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    #1

    fall off

    Hi,

    I want to use the following phrasal verb in a sentence.

    Fall off = to decrease in quality or quantity

    Is "Food we stored had started falling off" correct?

    Thanks
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    #2

    Re: fall off

    It doesn't work for me.

    Sales fell off after prices went up.

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    #3

    Re: fall off

    not a teacher

    "Food we stored had started falling off"

    If you mean that the food went bad/rotten, then: "Food we had stored started going off".

    You can say, for example: "This shop used to sell good fruit, but the quality has fallen off in recent times".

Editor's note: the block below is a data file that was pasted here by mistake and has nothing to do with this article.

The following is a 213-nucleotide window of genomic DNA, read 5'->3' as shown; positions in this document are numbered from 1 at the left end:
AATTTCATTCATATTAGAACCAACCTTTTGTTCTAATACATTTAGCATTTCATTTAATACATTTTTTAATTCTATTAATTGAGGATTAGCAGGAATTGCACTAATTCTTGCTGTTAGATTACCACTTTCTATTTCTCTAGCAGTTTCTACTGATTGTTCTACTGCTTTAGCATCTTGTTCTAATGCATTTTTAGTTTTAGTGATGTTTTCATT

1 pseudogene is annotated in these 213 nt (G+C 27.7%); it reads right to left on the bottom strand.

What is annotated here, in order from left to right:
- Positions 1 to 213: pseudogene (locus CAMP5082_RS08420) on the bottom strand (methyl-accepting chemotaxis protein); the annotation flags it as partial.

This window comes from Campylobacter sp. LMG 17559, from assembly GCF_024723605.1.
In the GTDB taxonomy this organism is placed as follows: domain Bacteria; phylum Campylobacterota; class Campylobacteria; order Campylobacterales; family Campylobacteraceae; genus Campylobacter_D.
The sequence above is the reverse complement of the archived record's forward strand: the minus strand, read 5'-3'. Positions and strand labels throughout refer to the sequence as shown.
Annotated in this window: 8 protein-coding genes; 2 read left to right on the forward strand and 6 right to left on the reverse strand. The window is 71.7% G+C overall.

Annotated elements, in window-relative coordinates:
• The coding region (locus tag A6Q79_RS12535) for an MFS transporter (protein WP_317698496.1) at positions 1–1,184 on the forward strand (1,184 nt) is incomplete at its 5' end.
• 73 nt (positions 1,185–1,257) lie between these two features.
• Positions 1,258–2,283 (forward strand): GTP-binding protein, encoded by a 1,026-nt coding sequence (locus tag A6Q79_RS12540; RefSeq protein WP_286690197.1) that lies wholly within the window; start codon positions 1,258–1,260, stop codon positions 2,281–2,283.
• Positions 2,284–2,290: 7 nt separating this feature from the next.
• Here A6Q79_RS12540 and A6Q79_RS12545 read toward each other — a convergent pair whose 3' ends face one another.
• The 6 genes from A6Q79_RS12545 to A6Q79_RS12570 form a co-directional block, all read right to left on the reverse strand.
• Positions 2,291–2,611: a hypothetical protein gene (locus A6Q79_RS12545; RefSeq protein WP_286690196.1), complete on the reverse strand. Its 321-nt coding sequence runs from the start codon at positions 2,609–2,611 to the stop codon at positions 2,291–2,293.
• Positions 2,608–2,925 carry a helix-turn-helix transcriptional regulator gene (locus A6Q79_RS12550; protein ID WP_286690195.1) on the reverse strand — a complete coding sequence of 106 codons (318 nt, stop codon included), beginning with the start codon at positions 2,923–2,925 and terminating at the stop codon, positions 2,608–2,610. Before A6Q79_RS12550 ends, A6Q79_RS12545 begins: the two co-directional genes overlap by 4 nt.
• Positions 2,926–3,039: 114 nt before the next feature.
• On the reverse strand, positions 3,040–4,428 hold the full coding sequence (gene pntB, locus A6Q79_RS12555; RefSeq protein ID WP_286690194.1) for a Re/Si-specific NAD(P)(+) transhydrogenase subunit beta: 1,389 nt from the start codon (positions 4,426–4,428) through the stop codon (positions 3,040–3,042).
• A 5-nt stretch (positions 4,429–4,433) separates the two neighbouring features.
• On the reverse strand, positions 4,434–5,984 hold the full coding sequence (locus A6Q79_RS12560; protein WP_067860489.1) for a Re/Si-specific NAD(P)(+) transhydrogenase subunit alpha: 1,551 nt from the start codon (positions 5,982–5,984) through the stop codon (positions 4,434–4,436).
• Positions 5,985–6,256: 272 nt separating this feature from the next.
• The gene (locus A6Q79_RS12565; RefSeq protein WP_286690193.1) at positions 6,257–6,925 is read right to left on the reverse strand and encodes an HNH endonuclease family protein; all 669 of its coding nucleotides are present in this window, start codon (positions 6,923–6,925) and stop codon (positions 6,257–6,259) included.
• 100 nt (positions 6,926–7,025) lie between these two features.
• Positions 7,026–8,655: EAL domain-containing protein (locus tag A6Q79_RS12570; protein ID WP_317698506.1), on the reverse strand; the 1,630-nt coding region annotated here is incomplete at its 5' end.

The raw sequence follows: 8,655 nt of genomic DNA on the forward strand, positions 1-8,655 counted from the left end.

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    #4

    Re: fall off

    I assumed the intended meaning was that they were running low.

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    #5

    Re: fall off

    Quote Originally Posted by Tdol View Post
    I assumed the intended meaning was that they were running low.
    You're probably right, but as the OP included "quality" in the definition, I was just showing how "fall off" might be used in that context.
    Last edited by JMurray; 28-Jul-2014 at 04:41.

  1. Charlie Bernstein's Avatar
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    #6

    Re: fall off

    Not good. You're talking about a single supply of food, and as the word decrease suggests, when you use "falling off," you're comparing supplies over a period of time: Last year we stored a lot of food, but we stored less this year. The supply has fallen off.

    Better:

    - The food we stored is running low.
    - We're running out of food.
    - We've been using up the food we stored.
    - We're eating up our food supply.

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